You're feeling a weird sensation in your mouth, around your teeth and gums. At first, it felt like a little tickle or tingling, but now it's a bit more uncomfortable. You'd love to be able to put a toothbrush in your mouth and give your teeth and gums a good scratching.
Itchy gums might feel unpleasant, but the cause of them often isn't too much of a mystery. Once you and your dentist know what's behind the urge to scratch, treating the itch and preventing future problems shouldn't be too challenging. Take a look at the causes of itchy gums and what you can do about them.
As the National Library of Medicine notes, your mouth contains a lot of bacteria. Those bacteria combine with sugars and other particles in your mouth to form a sticky film called plaque that rests on top of your teeth and gums. Brushing your teeth regularly helps to remove plaque and keep your mouth healthy.
But if you don't remove the plaque, such as when you skip a day of tooth brushing, the plaque can build up enough for you to feel it. In some cases, it might feel like you have a fuzzy coating on your teeth. In others, you might feel a bit of an itch, because the layer of plaque is irritating your gums.
To keep plaque at bay, it's a good idea to brush your teeth twice daily and to floss at least once a day. Your dentist can give you advice and tips on the best ways to brush and floss.
In some cases, itchiness in the gums is caused by gingivitis, an early stage of gum disease. Many people associate gingivitis with swelling and bleeding in the gums, but the problem can also cause itching. The good news about gingivitis is that it's treatable. Your dentist will most likely deep-clean your teeth in the office to reduce the inflammation, then provide tips for caring for your teeth and gums at home.
Not only can allergies cause your nose and eyes to itch, they can also cause itchy gums. If you eat something that you're allergic to or use a product in or near your mouth that causes an allergic reaction, it can cause itching, irritation and inflammation of the gums.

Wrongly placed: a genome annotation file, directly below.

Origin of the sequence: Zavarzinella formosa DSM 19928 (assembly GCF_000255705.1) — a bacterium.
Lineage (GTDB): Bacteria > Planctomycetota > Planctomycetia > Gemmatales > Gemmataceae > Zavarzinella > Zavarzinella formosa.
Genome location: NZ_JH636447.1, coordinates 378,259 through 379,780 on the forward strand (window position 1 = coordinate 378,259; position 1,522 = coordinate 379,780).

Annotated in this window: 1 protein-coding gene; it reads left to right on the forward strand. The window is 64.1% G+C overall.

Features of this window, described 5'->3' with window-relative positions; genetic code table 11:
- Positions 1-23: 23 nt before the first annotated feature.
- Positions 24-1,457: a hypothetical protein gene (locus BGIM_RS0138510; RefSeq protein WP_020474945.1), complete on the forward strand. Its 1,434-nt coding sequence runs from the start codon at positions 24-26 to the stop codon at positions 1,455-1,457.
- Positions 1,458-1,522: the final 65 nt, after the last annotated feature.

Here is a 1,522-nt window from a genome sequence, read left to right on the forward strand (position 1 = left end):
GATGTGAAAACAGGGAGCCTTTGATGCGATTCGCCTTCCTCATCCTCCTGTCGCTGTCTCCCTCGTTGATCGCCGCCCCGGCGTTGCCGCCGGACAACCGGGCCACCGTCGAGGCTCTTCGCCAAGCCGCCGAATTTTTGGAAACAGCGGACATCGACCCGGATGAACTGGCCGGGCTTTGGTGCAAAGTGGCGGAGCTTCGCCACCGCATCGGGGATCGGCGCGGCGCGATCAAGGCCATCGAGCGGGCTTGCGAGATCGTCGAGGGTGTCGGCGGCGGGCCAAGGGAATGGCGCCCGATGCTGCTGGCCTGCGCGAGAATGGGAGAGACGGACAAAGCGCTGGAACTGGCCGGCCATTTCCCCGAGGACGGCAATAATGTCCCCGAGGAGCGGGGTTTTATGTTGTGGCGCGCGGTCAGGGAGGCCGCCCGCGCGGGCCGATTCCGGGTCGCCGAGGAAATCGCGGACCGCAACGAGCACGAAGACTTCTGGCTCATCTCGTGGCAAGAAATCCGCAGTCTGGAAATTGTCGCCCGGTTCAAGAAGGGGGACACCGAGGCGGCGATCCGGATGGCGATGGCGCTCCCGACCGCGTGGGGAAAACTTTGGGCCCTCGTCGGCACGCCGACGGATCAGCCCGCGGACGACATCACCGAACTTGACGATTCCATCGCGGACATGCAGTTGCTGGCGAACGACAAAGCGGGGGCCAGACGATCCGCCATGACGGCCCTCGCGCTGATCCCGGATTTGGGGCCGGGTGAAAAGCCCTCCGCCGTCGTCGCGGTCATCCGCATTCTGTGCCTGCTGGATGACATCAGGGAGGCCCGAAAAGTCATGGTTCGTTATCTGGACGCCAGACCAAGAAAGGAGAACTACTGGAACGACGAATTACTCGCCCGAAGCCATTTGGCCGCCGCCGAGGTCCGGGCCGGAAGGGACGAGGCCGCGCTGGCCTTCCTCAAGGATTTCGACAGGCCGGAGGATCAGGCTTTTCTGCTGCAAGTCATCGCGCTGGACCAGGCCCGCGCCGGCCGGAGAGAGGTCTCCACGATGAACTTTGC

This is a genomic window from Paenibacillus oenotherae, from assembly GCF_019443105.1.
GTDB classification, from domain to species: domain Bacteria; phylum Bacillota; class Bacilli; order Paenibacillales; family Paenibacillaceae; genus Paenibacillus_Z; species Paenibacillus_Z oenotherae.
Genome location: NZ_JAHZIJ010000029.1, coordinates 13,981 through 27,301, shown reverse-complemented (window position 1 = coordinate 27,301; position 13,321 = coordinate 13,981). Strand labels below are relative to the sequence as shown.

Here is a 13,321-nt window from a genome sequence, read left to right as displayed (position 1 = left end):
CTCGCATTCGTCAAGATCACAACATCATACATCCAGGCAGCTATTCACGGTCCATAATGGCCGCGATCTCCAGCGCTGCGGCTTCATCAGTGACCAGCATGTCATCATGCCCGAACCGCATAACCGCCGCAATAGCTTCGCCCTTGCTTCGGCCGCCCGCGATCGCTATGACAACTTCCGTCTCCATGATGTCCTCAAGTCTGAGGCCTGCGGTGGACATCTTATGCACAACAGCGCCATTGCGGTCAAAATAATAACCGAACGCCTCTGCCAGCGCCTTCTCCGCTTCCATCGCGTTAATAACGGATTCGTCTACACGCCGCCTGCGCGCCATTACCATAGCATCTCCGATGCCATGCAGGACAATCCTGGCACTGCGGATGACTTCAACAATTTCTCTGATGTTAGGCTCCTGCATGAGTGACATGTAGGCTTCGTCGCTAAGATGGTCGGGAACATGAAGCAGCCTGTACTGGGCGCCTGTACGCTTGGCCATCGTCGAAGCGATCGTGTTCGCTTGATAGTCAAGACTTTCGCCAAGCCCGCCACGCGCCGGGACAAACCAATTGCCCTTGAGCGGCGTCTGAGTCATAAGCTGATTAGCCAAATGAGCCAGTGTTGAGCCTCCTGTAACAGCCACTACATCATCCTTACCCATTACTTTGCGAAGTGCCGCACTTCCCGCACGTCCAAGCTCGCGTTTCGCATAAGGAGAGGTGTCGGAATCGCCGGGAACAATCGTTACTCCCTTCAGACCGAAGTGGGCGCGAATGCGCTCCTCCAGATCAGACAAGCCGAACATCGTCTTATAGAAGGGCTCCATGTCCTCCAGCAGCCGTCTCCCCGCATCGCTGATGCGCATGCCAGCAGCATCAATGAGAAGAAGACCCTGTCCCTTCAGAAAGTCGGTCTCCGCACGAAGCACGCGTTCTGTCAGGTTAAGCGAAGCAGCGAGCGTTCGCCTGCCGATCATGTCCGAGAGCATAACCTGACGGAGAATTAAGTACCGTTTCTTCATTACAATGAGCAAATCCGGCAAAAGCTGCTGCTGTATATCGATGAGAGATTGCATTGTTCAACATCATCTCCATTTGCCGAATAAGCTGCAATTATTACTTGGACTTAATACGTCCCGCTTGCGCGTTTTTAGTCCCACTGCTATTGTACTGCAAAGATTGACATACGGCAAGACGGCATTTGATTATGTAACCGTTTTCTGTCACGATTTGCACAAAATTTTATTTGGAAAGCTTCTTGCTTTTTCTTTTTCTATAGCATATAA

Some people who are allergic to certain types of pollen, such as birch or ragweed, might have a condition called oral allergy syndrome, according to the American College of Allergy, Asthma & Immunology (ACAAI). Oral allergy syndrome can cause swelling of the lips, scratchiness in the throat and an itchy mouth, usually after a person eats certain raw fruits, vegetables or seeds, writes the ACAAI. A doctor can diagnose the condition with an allergy test. If you are allergic to any foods, avoiding them is usually your best option.
Occasionally, itching gums occur after oral surgery while incisions are healing. For example, if you have your wisdom teeth removed, itching in the gums might occur as part of the healing process. Rinsing your mouth with salt water might help soothe the itch, or you can talk to your dentist to see if they have any pointers for safe itch relief.
Whatever you do, don't try to scratch your itching gums after surgery. The area is trying to heal, and scratching can get in the way of the healing process.
Often, any itchiness in your mouth can be relieved by brushing your teeth and flossing regularly, which can help keep gum disease away. Your dentist might also recommend swishing with a mouthwash like Colgate Total Mouthwash for Gum Health, which provides 12-hour protection against bacteria that cause gingivitis. If the itchiness persists even after you brush or quickly comes back again, schedule a visit with your dentist so that they can take a look at your teeth and gums and let you know what's going on.